There are times when predicting the future becomes painlessly easy because it’s already here. Peak iPhone? We’ve been here a few years already. Peak smartphone? Look around. Smartphone users are holding onto their devices longer, using them more, and are less likely to upgrade every year just because Apple or Samsung have a few new features dangled before our eyes.
All that glitters is not gold.
Last quarter Apple sold about the same number of iPhones as it did a year earlier and a year before that, but made more money because prices went up. Apple knows how to squeeze gross margins and prices from their sales, customers are loyal to a fault, and– all things considered– there really isn’t anything new under the sun.
iPhone X looks and feels and acts like a different iPhone 7 or iPhone 8, but at the $1,000 price barrier also has limited appeal to the customer base; hence Apple’s largest iPhone lineup to date; from iPhone 8 and 8 Plus down to the diminutive SE. Apple is hedging its bets.
What about Samsung? Check out this headline from Yonhap News Agency in Korea:
The first-day sales performance of Samsung Electronics Co.’s new flagship Galaxy S9 smartphones were around 70 percent of the previous series in South Korea… reflecting the market’s weaker-than-expected reaction.
What happened? iPhone was a revolutionary device and it took less than a decade for the smartphone revolution to take over most of the developed world. Despite Touch ID and Face IT and iris scanners and cameras that mimic mid-range DSLR’s with computational photography, we’re really sitting on peak smartphone.
There is nothing new under the sun– at least, nothing to excite the masses to dump last year’s models to stand in line for the latest and greatest. Remember those days?
Although Samsung has been declining to disclose preorder figures for the Galaxy S9 smartphones, industry watchers presumed that the performance would be roughly 70 to 80 percent of the Galaxy S8 series, pointing out that the new devices lack innovative features.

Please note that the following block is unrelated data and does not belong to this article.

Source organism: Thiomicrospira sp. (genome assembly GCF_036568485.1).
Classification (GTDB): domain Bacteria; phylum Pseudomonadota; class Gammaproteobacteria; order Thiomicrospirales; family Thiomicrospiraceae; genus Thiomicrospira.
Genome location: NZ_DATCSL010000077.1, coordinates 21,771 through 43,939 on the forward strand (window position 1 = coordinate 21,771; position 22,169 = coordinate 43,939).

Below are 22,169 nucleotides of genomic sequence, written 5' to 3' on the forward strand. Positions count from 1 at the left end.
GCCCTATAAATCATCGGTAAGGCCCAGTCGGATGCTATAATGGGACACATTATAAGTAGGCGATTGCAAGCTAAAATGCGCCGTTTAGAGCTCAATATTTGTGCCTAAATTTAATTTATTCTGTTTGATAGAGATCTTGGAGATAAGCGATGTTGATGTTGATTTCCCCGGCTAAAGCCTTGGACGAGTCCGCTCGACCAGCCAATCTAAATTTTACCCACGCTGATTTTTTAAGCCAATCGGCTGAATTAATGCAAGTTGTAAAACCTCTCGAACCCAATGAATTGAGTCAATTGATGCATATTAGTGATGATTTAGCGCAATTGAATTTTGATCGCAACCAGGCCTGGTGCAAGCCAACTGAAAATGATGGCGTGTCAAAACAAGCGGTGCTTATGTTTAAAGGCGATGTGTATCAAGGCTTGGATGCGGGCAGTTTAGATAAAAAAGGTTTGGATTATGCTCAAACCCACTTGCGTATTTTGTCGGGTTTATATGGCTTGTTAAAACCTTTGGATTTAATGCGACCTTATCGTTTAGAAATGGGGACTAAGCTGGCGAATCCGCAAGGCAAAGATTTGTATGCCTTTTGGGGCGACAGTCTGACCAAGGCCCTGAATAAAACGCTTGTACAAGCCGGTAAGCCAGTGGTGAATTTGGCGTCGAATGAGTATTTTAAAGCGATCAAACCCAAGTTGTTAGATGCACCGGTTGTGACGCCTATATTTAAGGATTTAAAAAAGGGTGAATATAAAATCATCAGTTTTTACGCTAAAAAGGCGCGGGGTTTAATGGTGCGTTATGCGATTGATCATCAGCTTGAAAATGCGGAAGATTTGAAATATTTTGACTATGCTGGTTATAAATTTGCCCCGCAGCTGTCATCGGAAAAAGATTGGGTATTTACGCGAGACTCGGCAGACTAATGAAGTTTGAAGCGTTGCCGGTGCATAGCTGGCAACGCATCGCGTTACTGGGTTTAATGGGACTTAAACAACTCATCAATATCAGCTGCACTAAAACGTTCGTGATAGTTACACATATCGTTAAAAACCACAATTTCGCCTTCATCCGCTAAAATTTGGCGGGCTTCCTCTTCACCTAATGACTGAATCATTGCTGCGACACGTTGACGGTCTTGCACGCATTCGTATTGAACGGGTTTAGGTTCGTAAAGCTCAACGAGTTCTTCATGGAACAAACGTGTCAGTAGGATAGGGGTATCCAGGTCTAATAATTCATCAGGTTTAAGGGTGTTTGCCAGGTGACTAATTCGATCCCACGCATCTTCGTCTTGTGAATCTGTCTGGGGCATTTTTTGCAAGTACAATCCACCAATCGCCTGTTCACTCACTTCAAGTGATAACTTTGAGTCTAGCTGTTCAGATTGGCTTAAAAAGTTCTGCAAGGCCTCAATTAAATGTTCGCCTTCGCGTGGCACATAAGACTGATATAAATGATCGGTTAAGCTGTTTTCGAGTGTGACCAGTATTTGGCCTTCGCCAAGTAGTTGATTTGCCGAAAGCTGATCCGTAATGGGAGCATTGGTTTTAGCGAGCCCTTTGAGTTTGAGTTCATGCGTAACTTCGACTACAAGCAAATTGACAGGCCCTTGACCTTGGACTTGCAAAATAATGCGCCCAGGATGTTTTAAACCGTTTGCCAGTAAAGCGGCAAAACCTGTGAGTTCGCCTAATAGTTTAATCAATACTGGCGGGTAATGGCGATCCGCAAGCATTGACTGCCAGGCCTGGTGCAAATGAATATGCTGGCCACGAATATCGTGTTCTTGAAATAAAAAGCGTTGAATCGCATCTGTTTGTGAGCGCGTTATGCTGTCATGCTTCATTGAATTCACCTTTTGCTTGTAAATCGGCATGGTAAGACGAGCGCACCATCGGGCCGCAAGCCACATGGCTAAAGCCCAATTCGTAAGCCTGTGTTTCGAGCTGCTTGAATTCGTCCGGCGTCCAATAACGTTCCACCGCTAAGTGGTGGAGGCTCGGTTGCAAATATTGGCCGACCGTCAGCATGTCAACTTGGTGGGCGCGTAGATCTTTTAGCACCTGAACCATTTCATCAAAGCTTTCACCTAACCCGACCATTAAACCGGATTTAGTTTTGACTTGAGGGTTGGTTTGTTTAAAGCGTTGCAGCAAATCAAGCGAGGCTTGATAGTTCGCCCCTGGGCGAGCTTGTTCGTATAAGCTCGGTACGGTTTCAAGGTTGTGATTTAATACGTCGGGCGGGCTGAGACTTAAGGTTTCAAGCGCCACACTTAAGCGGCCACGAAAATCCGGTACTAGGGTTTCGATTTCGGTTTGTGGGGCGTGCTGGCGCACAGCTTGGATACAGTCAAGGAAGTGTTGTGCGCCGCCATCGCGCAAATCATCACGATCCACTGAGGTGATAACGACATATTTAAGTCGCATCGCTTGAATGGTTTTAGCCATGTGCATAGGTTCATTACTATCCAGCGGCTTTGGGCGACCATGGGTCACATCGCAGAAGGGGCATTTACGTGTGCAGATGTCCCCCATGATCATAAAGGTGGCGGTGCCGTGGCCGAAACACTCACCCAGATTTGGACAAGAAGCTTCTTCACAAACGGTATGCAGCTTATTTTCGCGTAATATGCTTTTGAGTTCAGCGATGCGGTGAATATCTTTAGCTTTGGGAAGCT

Even expectations are down. In retrospect, is appears as if Apple was smart because it introduced a revolutionary smartphone (for Apple; OLED display, Face ID, etc.) at a revolutionary price tag and expanded the product line down to less than $350 for an iPhone. Fewer phones sold, but more revenue and profits.
Samsung seems to have recognized the same trend toward meh.
Maintaining most of design from the Galaxy S8, the new smartphone features a rear camera with a variable aperture that can automatically or manually switch between F1.5 and F2.4. Users can also make optimized emojis based on their selfies.
Incremental, iterative improvements over previous models, but no Notch (it has become a design trend to copy; I know, go figure, right?), no decent facial recognition, but plenty of the same old same old.
Sure, a few billion inhabitants of planet earth do not have a smartphone but for those who can afford it, they do, they’re holding onto them longer because this year isn’t that much better than last year, and prices for the good models are going up, not down.
Peak smartphone is here and likely to be around awhile. Apple’s strategy of owning the premium end of the smartphone product spectrum looks pretty good.